By Debbie Shocair
Given what I do, most whiskey fans presume I am opposed to flavored whiskey. On the contrary, I appreciate the flavored stuff as “gateway whiskey,” bringing into the fold those who still harbor reservations.
Such a gateway is The Cooper Spirits Co. Hochstadter’s Slow & Low Rock and Rye. Slow & Low has both an 8 year old and a standard, NAS rock and rye, and it’s the latter that is explored here.
Founded by the late and esteemed Robert Cooper, Cooper Spirits has revived a flavorful style of drink which hails back to before Prohibition, when it was common to serve unaged, sometimes unpalatable rye whiskey, alongside a bowl of rock candy, which could be added by the customer to “take the edge off.” It later continued in pre-mixed, bottled form as a pharmacy cure-all for the common cold. From there came the moniker “Rock and Rye.” This modern rock and rye is made in the Kensington neighborhood of Philadelphia by Local 500, and serves as a respectable cocktail in a bottle.
While I normally give little credence to packaging, I like the square bottle topped by a thick and sensuous swirled neck, in part because that wonderful “glug-glug” of a new bottle is accentuated. The label on Rock and Rye claims to be “Our Famous Rye Old Fashioned.” I’m a tough sell on Old-Fashioneds, for the most part because so few barkeeps master the drink, so this was going be be interesting.
On the nose, R&R was resplendent with orange and honey. I found it odd that the rye whiskey actually took a backseat to the sweet fruit, but it was certainly pleasant.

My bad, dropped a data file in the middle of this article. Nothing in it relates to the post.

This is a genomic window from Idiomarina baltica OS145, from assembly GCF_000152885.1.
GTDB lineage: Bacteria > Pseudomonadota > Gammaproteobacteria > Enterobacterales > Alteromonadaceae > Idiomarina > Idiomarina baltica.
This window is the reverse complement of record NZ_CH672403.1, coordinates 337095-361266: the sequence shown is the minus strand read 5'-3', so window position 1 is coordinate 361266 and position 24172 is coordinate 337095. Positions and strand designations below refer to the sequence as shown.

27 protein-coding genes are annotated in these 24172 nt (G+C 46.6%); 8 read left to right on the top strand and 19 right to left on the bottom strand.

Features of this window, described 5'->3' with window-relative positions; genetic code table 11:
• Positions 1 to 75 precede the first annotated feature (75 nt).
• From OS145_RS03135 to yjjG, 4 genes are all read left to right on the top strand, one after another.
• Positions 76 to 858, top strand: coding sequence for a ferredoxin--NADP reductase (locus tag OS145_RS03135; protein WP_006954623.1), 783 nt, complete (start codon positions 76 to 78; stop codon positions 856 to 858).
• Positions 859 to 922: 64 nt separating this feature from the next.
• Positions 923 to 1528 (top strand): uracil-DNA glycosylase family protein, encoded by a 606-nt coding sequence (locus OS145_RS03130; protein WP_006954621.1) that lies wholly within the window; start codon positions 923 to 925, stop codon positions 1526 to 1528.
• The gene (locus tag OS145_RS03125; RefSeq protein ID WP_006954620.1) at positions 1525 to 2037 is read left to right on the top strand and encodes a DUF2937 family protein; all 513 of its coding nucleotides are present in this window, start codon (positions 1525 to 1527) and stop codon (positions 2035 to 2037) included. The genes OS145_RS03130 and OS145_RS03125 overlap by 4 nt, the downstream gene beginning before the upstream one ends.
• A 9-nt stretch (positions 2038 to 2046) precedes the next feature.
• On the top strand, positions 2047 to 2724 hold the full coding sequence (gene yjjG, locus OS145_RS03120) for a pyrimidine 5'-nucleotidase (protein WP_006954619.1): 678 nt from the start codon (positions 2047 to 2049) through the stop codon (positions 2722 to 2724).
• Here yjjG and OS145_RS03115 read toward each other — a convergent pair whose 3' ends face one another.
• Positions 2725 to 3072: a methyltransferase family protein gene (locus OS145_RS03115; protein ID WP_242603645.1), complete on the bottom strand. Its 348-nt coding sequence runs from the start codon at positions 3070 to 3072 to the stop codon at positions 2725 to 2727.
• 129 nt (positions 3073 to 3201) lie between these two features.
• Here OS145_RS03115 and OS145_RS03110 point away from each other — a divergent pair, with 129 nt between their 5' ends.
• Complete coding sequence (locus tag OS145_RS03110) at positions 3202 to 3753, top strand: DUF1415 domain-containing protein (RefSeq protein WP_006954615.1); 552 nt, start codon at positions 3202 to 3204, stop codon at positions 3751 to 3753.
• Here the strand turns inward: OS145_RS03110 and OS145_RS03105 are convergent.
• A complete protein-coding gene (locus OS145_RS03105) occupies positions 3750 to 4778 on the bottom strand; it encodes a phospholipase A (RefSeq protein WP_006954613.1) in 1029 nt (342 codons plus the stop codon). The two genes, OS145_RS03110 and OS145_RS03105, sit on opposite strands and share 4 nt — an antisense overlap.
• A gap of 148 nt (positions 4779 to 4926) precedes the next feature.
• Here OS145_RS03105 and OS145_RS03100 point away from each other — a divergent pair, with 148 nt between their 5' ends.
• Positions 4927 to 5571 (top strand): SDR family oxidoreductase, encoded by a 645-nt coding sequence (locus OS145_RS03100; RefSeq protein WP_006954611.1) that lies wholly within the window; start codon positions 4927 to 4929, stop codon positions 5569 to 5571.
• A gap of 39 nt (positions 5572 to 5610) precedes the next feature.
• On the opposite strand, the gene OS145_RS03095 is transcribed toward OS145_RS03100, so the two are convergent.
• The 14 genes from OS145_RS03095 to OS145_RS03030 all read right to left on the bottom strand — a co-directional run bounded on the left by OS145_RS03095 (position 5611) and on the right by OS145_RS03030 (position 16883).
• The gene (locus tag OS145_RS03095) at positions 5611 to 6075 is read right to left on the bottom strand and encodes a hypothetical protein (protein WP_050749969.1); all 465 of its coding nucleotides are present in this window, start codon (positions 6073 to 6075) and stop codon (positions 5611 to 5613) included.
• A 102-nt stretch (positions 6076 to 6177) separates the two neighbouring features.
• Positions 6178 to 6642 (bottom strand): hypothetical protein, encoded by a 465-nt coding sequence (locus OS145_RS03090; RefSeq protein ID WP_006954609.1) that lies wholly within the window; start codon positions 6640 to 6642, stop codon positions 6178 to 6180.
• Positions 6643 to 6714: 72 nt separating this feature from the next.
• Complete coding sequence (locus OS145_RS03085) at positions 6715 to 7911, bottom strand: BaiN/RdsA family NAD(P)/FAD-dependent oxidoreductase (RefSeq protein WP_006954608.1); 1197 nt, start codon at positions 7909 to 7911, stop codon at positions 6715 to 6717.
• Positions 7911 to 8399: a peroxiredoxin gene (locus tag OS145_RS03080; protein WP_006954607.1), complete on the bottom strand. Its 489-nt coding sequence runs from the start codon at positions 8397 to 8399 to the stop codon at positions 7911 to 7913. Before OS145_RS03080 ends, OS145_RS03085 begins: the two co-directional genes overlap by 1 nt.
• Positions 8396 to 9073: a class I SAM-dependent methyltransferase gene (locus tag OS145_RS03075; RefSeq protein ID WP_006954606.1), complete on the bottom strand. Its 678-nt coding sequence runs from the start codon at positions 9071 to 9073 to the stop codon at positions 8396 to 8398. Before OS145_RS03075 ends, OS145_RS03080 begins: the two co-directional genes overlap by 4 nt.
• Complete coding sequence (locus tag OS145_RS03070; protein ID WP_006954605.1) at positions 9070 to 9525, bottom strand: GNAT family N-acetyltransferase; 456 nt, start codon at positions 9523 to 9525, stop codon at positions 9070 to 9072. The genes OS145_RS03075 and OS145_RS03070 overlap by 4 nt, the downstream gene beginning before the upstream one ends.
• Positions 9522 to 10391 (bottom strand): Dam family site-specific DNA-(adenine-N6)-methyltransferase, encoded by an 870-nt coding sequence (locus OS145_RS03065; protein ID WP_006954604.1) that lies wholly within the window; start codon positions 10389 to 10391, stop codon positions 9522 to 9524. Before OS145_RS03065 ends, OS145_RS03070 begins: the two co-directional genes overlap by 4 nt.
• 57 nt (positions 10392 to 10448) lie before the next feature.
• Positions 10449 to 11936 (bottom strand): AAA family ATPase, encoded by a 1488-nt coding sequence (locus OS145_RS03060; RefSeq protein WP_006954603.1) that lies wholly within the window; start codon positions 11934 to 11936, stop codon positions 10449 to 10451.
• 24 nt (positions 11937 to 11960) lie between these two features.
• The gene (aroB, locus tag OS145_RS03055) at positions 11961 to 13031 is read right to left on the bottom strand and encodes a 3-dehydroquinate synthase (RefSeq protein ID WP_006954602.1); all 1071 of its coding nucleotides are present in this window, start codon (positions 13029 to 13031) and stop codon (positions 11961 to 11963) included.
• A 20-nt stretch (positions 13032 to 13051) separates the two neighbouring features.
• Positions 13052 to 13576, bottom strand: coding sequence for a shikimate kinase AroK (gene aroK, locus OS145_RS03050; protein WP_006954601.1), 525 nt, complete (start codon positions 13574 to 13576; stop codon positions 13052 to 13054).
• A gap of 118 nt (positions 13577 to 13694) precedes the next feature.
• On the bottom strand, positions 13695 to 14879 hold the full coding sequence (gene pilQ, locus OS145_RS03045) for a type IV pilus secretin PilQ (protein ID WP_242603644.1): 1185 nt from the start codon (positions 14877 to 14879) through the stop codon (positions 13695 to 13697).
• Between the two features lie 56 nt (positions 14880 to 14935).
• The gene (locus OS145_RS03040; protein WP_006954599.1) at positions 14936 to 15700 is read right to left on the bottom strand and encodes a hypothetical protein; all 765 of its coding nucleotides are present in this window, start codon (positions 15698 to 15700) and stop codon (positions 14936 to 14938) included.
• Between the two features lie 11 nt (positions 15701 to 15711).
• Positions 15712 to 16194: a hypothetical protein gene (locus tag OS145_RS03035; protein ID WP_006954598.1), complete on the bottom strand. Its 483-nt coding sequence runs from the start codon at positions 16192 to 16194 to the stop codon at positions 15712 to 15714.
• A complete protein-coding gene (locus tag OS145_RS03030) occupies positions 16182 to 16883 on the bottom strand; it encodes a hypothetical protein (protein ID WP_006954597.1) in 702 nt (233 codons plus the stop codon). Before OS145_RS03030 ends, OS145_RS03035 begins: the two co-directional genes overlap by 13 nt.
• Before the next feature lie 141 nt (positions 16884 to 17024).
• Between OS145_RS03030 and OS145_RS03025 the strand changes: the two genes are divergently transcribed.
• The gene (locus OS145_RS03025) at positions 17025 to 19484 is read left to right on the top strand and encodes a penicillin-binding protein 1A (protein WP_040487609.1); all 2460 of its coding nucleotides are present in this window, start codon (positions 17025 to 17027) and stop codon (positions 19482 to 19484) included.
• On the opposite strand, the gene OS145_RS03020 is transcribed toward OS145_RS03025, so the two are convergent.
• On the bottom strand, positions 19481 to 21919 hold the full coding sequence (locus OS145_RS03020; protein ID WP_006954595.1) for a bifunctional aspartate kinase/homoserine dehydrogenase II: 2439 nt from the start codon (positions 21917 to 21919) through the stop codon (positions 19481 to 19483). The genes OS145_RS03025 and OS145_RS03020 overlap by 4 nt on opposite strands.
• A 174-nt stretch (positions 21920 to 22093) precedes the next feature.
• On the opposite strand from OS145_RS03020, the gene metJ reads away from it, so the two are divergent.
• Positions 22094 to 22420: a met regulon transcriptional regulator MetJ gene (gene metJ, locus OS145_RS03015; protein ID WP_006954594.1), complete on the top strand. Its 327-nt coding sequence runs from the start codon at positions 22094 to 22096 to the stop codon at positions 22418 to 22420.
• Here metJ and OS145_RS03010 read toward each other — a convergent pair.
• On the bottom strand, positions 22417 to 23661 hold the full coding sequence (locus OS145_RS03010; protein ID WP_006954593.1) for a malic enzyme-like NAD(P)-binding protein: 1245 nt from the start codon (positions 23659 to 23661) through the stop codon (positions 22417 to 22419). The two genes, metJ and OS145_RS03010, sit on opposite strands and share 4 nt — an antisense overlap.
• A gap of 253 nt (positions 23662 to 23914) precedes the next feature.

At a respectable 84 proof, Rock and Rye was gentle in the mouth, with only a hint of tingle in the middle of the tongue. Flavor was a strong point in this expression of a bottled cocktail. Loads of bitter orange and honey, with the rye whiskey still taking the second string in performance.
The finish on Rock and Rye was nice and lingering, as you would expect a nice cocktail to provide. Set aside the expectations of a straight whiskey, and this flavored beverage is a lovely, easy drink.
Cooper Spirits has done a fine job of marrying the orange with the rye in a way that complements them both. I tried it both neat and on the rocks, and found I preferred it neat. The ice brought a spicy mouthfeel that overshadowed the balance of flavors. With a glut of flavored whiskies on the market and most of them copycats, Hochstadter’s Rock and Rye is a nice anomaly. A good, tasty segue for anyone wanting to set foot into Whiskeydom.
At a suggested price of around $22, Rock and Rye is a great option for any dinner, party, or quiet interlude.